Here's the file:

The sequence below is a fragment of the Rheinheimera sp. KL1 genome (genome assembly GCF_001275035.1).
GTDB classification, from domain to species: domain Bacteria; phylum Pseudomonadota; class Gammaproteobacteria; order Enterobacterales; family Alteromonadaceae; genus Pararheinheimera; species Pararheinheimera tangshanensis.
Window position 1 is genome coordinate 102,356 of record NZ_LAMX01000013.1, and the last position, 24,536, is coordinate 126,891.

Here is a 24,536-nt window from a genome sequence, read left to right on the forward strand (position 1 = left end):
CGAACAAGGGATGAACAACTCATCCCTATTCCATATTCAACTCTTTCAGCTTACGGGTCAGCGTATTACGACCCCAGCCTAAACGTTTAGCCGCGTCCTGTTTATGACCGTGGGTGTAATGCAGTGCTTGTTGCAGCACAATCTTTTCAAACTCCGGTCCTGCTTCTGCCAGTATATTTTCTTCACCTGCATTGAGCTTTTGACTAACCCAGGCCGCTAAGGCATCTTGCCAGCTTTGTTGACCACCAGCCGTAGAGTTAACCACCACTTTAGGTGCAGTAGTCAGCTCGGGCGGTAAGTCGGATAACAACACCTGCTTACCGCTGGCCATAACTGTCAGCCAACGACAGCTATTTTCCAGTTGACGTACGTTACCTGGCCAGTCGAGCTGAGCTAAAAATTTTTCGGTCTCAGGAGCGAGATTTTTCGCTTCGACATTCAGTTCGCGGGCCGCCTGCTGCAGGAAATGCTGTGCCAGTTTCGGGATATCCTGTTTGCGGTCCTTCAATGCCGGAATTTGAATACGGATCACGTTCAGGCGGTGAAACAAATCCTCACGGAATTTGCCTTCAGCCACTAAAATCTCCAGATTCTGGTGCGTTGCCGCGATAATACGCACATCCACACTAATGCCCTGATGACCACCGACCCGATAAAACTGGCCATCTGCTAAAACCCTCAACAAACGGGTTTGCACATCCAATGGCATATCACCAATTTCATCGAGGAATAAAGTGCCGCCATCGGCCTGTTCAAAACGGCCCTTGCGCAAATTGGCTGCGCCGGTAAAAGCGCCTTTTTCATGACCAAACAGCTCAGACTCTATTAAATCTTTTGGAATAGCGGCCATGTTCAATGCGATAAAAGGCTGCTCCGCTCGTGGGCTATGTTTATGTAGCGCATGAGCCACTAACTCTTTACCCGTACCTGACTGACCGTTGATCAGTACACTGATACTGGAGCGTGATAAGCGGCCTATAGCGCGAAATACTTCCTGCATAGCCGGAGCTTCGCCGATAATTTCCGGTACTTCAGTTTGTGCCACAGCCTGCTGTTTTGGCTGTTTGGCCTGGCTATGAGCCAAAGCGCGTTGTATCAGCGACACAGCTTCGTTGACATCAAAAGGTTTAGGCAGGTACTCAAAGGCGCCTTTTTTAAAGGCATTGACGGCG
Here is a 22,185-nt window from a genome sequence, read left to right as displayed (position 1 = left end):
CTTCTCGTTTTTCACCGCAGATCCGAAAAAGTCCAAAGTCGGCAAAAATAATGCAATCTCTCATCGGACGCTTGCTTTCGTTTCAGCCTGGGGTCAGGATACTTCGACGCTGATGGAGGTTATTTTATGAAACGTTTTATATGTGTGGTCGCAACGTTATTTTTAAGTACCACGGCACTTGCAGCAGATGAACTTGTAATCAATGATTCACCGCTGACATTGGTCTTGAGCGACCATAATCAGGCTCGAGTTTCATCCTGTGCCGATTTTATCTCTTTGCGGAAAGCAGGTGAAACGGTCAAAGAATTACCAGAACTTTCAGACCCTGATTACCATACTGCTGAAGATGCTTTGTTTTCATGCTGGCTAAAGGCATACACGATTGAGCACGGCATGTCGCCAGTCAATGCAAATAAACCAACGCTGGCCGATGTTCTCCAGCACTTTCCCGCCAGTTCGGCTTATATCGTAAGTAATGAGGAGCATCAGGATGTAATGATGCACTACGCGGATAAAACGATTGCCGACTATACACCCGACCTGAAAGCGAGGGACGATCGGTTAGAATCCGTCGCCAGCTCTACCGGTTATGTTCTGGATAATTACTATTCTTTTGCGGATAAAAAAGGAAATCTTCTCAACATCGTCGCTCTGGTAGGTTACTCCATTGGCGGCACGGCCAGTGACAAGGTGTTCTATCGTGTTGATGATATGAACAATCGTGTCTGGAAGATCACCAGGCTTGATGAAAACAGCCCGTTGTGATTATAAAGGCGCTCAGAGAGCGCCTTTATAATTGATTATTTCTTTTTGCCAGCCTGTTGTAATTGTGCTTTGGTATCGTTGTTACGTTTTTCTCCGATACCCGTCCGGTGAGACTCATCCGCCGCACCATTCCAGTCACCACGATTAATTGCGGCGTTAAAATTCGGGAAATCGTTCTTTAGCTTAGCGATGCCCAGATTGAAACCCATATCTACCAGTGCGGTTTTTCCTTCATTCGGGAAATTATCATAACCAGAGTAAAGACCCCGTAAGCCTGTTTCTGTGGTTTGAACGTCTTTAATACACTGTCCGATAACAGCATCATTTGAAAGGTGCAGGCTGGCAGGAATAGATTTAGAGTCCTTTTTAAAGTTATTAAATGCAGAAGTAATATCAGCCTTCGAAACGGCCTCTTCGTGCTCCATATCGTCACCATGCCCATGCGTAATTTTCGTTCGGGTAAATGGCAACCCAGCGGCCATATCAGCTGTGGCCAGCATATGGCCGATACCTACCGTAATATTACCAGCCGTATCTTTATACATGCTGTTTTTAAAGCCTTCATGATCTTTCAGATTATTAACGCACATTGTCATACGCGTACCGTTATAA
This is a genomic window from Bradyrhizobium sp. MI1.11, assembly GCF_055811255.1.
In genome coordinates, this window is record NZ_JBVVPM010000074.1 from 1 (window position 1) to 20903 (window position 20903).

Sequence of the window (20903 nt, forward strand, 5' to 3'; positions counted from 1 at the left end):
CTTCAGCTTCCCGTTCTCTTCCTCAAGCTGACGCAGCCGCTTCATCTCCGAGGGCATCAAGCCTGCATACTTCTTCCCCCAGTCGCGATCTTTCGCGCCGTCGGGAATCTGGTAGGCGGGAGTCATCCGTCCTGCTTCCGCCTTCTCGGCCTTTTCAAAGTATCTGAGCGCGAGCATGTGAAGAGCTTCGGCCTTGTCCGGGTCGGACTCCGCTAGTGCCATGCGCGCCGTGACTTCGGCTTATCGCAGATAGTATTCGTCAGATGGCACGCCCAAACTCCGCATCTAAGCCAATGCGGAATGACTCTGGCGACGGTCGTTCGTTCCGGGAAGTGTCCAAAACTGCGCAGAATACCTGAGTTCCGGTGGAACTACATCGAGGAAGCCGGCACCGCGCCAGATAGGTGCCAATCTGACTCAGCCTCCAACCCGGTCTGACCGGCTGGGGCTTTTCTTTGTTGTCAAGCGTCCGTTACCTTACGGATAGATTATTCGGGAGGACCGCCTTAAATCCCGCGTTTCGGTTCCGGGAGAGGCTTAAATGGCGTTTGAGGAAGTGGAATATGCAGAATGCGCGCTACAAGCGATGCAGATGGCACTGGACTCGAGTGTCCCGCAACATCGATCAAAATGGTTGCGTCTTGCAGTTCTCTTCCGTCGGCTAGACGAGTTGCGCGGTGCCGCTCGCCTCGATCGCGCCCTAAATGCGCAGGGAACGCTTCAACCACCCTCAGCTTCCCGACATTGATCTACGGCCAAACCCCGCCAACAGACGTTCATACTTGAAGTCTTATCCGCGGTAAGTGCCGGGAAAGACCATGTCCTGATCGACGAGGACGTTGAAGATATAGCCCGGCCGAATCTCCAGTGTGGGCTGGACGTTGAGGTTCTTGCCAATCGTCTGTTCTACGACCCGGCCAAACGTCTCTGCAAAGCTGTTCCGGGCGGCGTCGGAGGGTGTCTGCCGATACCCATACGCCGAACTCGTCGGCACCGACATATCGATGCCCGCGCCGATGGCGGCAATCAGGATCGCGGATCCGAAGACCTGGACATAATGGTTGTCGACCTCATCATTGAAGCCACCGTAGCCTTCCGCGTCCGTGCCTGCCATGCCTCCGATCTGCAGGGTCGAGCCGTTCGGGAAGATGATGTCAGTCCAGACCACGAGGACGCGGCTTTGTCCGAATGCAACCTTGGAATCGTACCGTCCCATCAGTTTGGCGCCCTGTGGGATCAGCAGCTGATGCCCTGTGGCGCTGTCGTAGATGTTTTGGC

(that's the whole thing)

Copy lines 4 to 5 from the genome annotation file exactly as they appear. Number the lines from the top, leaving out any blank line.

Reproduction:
Here is a 24,536-nt window from a genome sequence, read left to right on the forward strand (position 1 = left end):
CGAACAAGGGATGAACAACTCATCCCTATTCCATATTCAACTCTTTCAGCTTACGGGTCAGCGTATTACGACCCCAGCCTAAACGTTTAGCCGCGTCCTGTTTATGACCGTGGGTGTAATGCAGTGCTTGTTGCAGCACAATCTTTTCAAACTCCGGTCCTGCTTCTGCCAGTATATTTTCTTCACCTGCATTGAGCTTTTGACTAACCCAGGCCGCTAAGGCATCTTGCCAGCTTTGTTGACCACCAGCCGTAGAGTTAACCACCACTTTAGGTGCAGTAGTCAGCTCGGGCGGTAAGTCGGATAACAACACCTGCTTACCGCTGGCCATAACTGTCAGCCAACGACAGCTATTTTCCAGTTGACGTACGTTACCTGGCCAGTCGAGCTGAGCTAAAAATTTTTCGGTCTCAGGAGCGAGATTTTTCGCTTCGACATTCAGTTCGCGGGCCGCCTGCTGCAGGAAATGCTGTGCCAGTTTCGGGATATCCTGTTTGCGGTCCTTCAATGCCGGAATTTGAATACGGATCACGTTCAGGCGGTGAAACAAATCCTCACGGAATTTGCCTTCAGCCACTAAAATCTCCAGATTCTGGTGCGTTGCCGCGATAATACGCACATCCACACTAATGCCCTGATGACCACCGACCCGATAAAACTGGCCATCTGCTAAAACCCTCAACAAACGGGTTTGCACATCCAATGGCATATCACCAATTTCATCGAGGAATAAAGTGCCGCCATCGGCCTGTTCAAAACGGCCCTTGCGCAAATTGGCTGCGCCGGTAAAAGCGCCTTTTTCATGACCAAACAGCTCAGACTCTATTAAATCTTTTGGAATAGCGGCCATGTTCAATGCGATAAAAGGCTGCTCCGCTCGTGGGCTATGTTTATGTAGCGCATGAGCCACTAACTCTTTACCCGTACCTGACTGACCGTTGATCAGTACACTGATACTGGAGCGTGATAAGCGGCCTATAGCGCGAAATACTTCCTGCATAGCCGGAGCTTCGCCGATAATTTCCGGTACTTCAGTTTGTGCCACAGCCTGCTGTTTTGGCTGTTTGGCCTGGCTATGAGCCAAAGCGCGTTGTATCAGCGACACAGCTTCGTTGACATCAAAAGGTTTAGGCAGGTACTCAAAGGCGCCTTTTTTAAAGGCATTGACGGCG